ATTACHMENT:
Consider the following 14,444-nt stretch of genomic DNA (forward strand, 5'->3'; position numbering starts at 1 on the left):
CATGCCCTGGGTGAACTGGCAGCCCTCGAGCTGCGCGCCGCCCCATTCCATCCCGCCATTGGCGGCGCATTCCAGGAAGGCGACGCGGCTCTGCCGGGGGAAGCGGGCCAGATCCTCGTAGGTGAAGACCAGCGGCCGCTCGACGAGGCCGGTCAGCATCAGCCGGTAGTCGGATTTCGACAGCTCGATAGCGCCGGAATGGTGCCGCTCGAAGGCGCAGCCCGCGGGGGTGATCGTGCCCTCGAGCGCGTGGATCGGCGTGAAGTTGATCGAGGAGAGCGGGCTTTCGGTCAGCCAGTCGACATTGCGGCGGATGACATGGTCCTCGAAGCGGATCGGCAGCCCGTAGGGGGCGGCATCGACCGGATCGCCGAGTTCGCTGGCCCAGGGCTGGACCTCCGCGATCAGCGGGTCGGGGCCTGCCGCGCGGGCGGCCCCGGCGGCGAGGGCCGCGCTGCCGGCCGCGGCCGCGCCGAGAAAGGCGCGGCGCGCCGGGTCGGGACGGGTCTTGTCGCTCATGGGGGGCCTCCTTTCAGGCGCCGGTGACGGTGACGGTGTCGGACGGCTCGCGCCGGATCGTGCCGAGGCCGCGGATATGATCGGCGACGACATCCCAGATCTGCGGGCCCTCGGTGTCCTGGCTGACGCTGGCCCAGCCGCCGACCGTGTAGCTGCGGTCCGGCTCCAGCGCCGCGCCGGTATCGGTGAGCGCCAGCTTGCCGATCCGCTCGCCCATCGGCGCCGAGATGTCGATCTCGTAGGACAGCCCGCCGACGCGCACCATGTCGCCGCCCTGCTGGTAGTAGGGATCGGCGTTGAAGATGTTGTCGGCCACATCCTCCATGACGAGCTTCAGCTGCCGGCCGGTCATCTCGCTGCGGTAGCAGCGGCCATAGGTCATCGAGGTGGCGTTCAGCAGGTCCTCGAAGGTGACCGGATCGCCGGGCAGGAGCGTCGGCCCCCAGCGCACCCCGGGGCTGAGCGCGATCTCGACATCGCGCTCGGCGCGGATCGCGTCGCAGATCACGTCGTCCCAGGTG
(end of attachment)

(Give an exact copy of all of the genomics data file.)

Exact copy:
Consider the following 14,444-nt stretch of genomic DNA (forward strand, 5'->3'; position numbering starts at 1 on the left):
CATGCCCTGGGTGAACTGGCAGCCCTCGAGCTGCGCGCCGCCCCATTCCATCCCGCCATTGGCGGCGCATTCCAGGAAGGCGACGCGGCTCTGCCGGGGGAAGCGGGCCAGATCCTCGTAGGTGAAGACCAGCGGCCGCTCGACGAGGCCGGTCAGCATCAGCCGGTAGTCGGATTTCGACAGCTCGATAGCGCCGGAATGGTGCCGCTCGAAGGCGCAGCCCGCGGGGGTGATCGTGCCCTCGAGCGCGTGGATCGGCGTGAAGTTGATCGAGGAGAGCGGGCTTTCGGTCAGCCAGTCGACATTGCGGCGGATGACATGGTCCTCGAAGCGGATCGGCAGCCCGTAGGGGGCGGCATCGACCGGATCGCCGAGTTCGCTGGCCCAGGGCTGGACCTCCGCGATCAGCGGGTCGGGGCCTGCCGCGCGGGCGGCCCCGGCGGCGAGGGCCGCGCTGCCGGCCGCGGCCGCGCCGAGAAAGGCGCGGCGCGCCGGGTCGGGACGGGTCTTGTCGCTCATGGGGGGCCTCCTTTCAGGCGCCGGTGACGGTGACGGTGTCGGACGGCTCGCGCCGGATCGTGCCGAGGCCGCGGATATGATCGGCGACGACATCCCAGATCTGCGGGCCCTCGGTGTCCTGGCTGACGCTGGCCCAGCCGCCGACCGTGTAGCTGCGGTCCGGCTCCAGCGCCGCGCCGGTATCGGTGAGCGCCAGCTTGCCGATCCGCTCGCCCATCGGCGCCGAGATGTCGATCTCGTAGGACAGCCCGCCGACGCGCACCATGTCGCCGCCCTGCTGGTAGTAGGGATCGGCGTTGAAGATGTTGTCGGCCACATCCTCCATGACGAGCTTCAGCTGCCGGCCGGTCATCTCGCTGCGGTAGCAGCGGCCATAGGTCATCGAGGTGGCGTTCAGCAGGTCCTCGAAGGTGACCGGATCGCCGGGCAGGAGCGTCGGCCCCCAGCGCACCCCGGGGCTGAGCGCGATCTCGACATCGCGCTCGGCGCGGATCGCGTCGCAGATCACGTCGTCCCAGGTG